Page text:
RESULTS AND DISCUSSION

Chemical composition of the samples
The number of samples, average, range and standard deviation for the chemical components is presented in Table 1. The wide range of chemical composition observed in the samples represents the typical range of pasture silage for the Los Lagos and Los Ríos regions of southern Chile, in accordance to the CP (12-20%) and ME values (2.35 Mcal kg1) indicated by Elizalde et al. (1995). A wide variation in the composition among the samples of the calibration set is a desirable condition to develop robust predictive equations, as they represent better the product to be predicted later, in routine analysis (Murray, 1988).

Table 1. Chemical composition of pasture silage samples used as reference values to perform near infrared reflectance spectroscopy (NIRS) calibrations (dry matter basis).


NIRS spectra of the samples
The average spectrum of the 920 silage samples in the visible and near infrared range is presented in Figure 1. In multiple absorption bands of C-H, O-H and N-H bonds are observed on the NIR region, but the most important combinations of absorption bands related to C-H bonds occur between 2000 and 2500 nm, while the combinations of H-O absorption bands, associated with the water content of the sample, are observed between 1940 and 2080 nm.  Meanwhile, the absorption bands of C-H bonds, related to lipids and fatty acids, are located between 1730 and 1750 nm. Finally, there are absorptions bands corresponding to C-H bonds and their combinations between 2100 and 2400 nm (Osborne, 2000).


Figure 1. Average and standard deviation of NIRS spectra of the pasture silage samples.


The best equations (Table 2) were selected according to the 1-VR, SECV and RPD statistics, from a total of 48 calibrations developed for each fraction. All the selected equations resulted from calibrations including scatter correction (SNV & D) and a second derivative of the spectra.

Table 2. Mathematical treatments and statistical indicators of the best calibrations developed for the fractions predicted.


The results obtained from the NIRS models were variable in their predictive quality, according to the fraction involved. Models were obtained with a high predictive value for TA, CP, CF, NDF and ADF, with values of 1-VR > 0.89. This concurs with values of RPD > 3. The high predictive quality of these models can be explained in part by the manner of obtaining the chemical data, given that the reference data were obtained by gravimetric and chemical analysis, techniques that present low variability (high precision) in comparison to other techniques that include biological elements.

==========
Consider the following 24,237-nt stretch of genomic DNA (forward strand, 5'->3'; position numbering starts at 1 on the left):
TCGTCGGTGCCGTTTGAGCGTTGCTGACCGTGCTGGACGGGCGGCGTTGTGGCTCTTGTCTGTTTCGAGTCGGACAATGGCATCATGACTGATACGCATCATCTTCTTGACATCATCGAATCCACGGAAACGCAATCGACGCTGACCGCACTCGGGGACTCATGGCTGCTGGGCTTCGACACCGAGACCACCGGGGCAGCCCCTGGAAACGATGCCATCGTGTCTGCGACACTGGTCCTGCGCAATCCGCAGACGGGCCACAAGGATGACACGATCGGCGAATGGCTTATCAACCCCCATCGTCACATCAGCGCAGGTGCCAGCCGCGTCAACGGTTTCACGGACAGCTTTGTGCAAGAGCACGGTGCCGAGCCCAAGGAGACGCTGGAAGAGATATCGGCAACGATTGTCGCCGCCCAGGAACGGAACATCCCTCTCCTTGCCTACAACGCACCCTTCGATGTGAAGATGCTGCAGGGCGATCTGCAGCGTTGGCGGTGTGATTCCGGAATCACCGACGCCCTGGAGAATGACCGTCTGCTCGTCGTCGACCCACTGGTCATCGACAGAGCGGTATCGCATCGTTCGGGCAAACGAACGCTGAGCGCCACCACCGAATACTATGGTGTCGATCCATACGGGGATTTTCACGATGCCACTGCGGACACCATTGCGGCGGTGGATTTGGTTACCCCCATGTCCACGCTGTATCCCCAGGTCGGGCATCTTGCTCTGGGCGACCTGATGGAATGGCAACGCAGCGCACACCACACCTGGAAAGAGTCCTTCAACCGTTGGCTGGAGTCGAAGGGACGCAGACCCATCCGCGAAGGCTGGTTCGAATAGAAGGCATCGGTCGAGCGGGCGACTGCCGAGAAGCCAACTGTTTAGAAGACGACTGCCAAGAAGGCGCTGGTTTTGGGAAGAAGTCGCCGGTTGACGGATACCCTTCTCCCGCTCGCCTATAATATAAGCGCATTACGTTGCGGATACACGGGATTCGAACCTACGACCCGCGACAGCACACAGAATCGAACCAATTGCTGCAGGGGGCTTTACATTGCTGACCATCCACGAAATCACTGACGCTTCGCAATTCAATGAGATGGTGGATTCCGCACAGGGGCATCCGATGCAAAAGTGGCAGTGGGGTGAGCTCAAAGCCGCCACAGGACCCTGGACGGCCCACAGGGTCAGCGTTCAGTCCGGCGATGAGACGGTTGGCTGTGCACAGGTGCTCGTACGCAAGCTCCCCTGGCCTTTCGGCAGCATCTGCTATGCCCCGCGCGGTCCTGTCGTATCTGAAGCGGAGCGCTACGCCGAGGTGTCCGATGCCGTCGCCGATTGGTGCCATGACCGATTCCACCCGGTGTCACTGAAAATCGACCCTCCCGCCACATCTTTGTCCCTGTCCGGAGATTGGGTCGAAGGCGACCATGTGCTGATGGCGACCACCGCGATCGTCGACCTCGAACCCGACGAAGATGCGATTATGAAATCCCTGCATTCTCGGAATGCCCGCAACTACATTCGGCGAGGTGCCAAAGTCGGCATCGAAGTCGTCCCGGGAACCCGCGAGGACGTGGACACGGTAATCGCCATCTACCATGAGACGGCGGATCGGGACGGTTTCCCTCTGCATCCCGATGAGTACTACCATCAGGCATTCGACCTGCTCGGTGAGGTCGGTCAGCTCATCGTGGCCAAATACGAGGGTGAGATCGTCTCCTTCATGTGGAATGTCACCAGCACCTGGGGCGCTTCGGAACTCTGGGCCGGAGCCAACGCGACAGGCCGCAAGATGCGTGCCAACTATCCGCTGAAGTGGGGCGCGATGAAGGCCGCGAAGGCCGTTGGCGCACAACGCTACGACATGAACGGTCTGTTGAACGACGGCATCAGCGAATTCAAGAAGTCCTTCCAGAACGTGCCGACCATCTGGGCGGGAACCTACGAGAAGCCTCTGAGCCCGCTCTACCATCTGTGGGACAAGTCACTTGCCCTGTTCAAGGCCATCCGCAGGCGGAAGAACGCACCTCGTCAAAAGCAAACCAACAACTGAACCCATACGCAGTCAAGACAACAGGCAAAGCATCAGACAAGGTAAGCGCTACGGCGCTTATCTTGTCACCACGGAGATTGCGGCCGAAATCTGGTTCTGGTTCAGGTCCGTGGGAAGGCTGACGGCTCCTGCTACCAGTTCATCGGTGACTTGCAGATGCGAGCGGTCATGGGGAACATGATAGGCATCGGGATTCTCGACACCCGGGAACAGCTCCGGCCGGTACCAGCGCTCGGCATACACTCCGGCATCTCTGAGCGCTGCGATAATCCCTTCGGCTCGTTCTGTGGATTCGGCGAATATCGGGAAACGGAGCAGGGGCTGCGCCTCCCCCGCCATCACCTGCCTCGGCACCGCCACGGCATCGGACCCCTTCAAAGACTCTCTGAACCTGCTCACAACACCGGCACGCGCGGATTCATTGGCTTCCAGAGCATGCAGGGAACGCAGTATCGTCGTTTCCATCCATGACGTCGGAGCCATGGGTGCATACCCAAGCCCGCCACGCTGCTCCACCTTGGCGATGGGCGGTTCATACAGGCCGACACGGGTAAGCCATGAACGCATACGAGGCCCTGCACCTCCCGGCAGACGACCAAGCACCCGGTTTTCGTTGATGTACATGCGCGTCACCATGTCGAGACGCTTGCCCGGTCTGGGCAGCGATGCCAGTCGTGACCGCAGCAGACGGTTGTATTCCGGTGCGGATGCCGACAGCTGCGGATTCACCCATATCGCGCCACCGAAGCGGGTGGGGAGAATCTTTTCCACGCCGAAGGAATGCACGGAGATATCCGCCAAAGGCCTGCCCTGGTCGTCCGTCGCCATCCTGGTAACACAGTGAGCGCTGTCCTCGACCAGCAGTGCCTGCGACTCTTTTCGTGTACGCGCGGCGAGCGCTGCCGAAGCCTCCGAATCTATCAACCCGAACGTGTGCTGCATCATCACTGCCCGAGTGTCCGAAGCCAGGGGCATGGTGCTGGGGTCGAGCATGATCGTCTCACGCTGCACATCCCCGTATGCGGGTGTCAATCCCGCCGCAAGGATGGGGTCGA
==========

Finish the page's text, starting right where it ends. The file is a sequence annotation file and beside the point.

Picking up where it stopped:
Among the models obtained, is worth mentioning the high predictive value of the TA equation, which was unexpected given that it corresponds to inorganic and mineral substances that do not have absorption in the near infrared region; although these compounds can be associated with organic structures through oxides, chelates or other compounds, which can allow for their indirect estimation using NIRS (Shenk and Westerhaus, 1994; Cozzolino et al., 2003). The TA and CP parameters had a high determination coefficient (R2 > 0.93) reflecting the strong relationship between NIR absorption bands and the reference data (Figure 2).

Figure 2. Relationship between near infrared reflectance spectroscopy (NIRS) prediction and reference values for total ash (TA) andcrude protein (CP) dry matter basis (%). The diagonal represents the equal response line.


The values of the TA equation are slightly higher (Table 2) than those of Peldoza (1999) and Žnidaršič et al. (2006), who obtained models with RPD values equal to 2.42 and 2.9, respectively. The NIRS calibrations for CP showed results higher than those obtained by Castro (2002), with SECV = 0.89 and slightly lower than those obtained by Villamarín et al. (2002), with RPD = 5.0.

It could be expected that in complex fractions, such as CF, NDF or ADF, NIRS would have a low predictive power given that these are empirical entities that represent complex structures of the cellular wall, while the spectral data obtained by NIRS responds with exactitude to the real chemical groups of the sample (Alomar and Fuchslocher, 1998; Cozzolino et al., 2003). The strong relationship in this study between the data predicted by NIRS and the reference data is notable, which considerably raises the predictive quality of the equations for fiber, in the case of fiber obtained by detergent techniques (NDF and ADF), with RPD > 4.46 and 1-VR > 0.96, the reliability is made more robust by the large number of samples used in calibration and validation. In the case of the equations for CF and NDF, the RPD values obtained were slightly lower than those obtained by Villamarín et al. (2002) with values of 4.5 and 4.6, respectively. On the other hand, the equation for ADF, presented an RPD value greater than that registered by De la Roza and Martínez (2000) and Villamarín et al. (2002), who respectively obtained 3.7 and 3.4.